Set Up for Success: Insights from ‘Naïve Set Theory’


This book has been re­viewed pretty thor­oughly already. Rather than restate each chap­ter, I’ll be shar­ing in­sights: some book-spe­cific, some gen­eral.

I am quite proud of my time-to-com­ple­tion for this book—just over a week, work­ing around a very stren­u­ous courseload. I went from hav­ing to fo­cus re­ally hard to pick up new con­cepts to read­ing no­ta­tion nearly as fluently as the English sur­round­ing it. The chap­ters started mak­ing sense—it felt less ran­dom, and more like a co­her­ent story wherein the pro­tag­o­nist slowly adds ow­ers to their ar­se­nal.

Naïve Set Theory


Func­tions are just static sets of or­dered pairs . They are not dy­namic in­dex­ing func­tions, they do not perform effi­cient lookup, please do not waste an hour of your life try­ing to figure out how you could do such a thing within the sim­ple ma­chin­ery af­forded by set the­ory up to that point.

This is one of those things that Nate talked about—how skip­ping over just one word a few chap­ters prior can cause you to waste hours. Dur­ing my con­fu­sion, I knew this was prob­a­bly the case, but I still couldn’t man­age to im­me­di­ately over­come my in­tu­itions of what a func­tion should be. This is one rea­son I’m open to work­ing through the MIRI Re­search Guide with oth­ers.


Fam­i­lies are, iron­i­cally enough, just a spe­cial kind of func­tion; don’t let your in­tu­ition fool you—they aren’t “groups of func­tions”. A fam­ily be­long­ing to maps each el­e­ment of the in­dex set to an el­e­ment . For ex­am­ple, a fam­ily from to could be (thanks to Da­cyn for helping me clar­ify my writ­ing).

Zorn’s Lemma

I spent three hours star­ing at this proof. I un­der­stood what ZL meant. I grasped the rele­vant con­cepts. I read other ver­sions of the proof. I still spent three long hours on this damn proof, and then I went to my classes. I don’t know why I ended up figur­ing it out, but I sus­pect it was a com­bi­na­tion of two fac­tors: my brain worked through some things dur­ing the day, and I re­ally wanted it. On the bus home, I men­tally snapped and de­cided I was go­ing to un­der­stand the proof. And I did.

I’m pleased to share my de­tailed proof out­line of Zorn’s Lemma, the product of many hours of am­bi­ent ex­as­per­a­tion, rewrit­ten in my own no­ta­tion. Look­ing back, the proof in the book was pretty bad; it was nei­ther suc­cinct nor in­tu­itive, but in­stead im­posed a marais of men­tal vari­able track­ing on the reader. I think mine is at least a lit­tle bet­ter, if not fully fleshed-out at all junc­tures.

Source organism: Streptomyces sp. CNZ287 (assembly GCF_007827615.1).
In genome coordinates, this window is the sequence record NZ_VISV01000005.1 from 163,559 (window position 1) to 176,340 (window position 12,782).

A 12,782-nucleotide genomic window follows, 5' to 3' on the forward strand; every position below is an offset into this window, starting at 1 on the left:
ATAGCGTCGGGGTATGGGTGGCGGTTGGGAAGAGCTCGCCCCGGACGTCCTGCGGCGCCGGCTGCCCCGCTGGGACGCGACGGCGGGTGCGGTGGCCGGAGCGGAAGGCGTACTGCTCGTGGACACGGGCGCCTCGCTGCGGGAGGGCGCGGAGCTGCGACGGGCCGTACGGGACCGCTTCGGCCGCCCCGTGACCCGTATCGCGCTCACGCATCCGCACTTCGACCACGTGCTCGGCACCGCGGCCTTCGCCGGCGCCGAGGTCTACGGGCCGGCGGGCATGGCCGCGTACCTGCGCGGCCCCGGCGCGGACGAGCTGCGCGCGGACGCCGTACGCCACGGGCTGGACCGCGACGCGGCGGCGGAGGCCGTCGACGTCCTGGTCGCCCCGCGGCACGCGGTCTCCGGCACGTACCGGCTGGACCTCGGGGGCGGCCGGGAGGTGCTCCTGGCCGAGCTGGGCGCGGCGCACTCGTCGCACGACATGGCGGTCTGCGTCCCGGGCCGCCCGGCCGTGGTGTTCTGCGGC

Proof Calibration

As some­one with­out a for­mal de­gree in math­e­mat­ics, it was im­por­tant for me to mon­i­tor how I ap­proached the ex­er­cises in the book. When­ever the au­thor be­gan a proof, I tried to gen­er­ate a men­tal proof sketch be­fore read­ing fur­ther. Some­times, I thought the proof would be easy and short, but it would turn out that my ap­proach wasn’t rigor­ous enough. This was valuable feed­back for cal­ibra­tion, and I in­tend to con­tinue this prac­tice. I’m still wor­ried that down the line and in the ab­sence of teach­ers, I may be­lieve that I’ve learnt the re­search guide with the nec­es­sary rigor, go to a MIRIx work­shop, and re­al­ize I hadn’t been hold­ing my­self to a suffi­ciently high stan­dard. Sugges­tions for ame­lio­rat­ing this would be wel­come.



One fac­tor which helped me suc­ceed was that I en­sured my morn­ing read­ing was what I most looked for­ward to each day. I was ex­cited to go to sleep, wake up early, pre­pare a deli­cious break­fast, and curl up near the fire­place with book and pa­per handy. Triv­ial in­con­ve­niences can be fatal—do what­ever you must to en­sure you prop­erly re­spect and an­ti­ci­pate your study time.

Defense with the Dark Arts

The most use­ful pro­duc­tivity-re­lated ad­vice I ever read was by Nate Soares (Dark Arts warn­ing), and it re­lates to im­bu­ing your in­stru­men­tal goals with ter­mi­nal val­ues. Ever since hav­ing read that ad­vice, ev­ery te­dious as­sign­ment, ev­ery daily rou­tine, ev­ery keystroke—they’re all backed up by an in­tense de­sire to do some­thing about the pre­car­i­ous situ­a­tion in which hu­man­ity finds it­self.

In­ter­nal Light

If you don’t know where to start, I think the in­ter­nal fire has to be lit first—don’t try to force your­self to do this (or any­thing else) be­cause you should. Stop the guilt-based mo­ti­va­tion, proudly stake out what you want, and trans­form your life into a daz­zling as­sort­ment of ac­tivi­ties and tasks im­bued with your ter­mi­nal val­ues, your bright­est vi­sions for your­self and the fu­ture.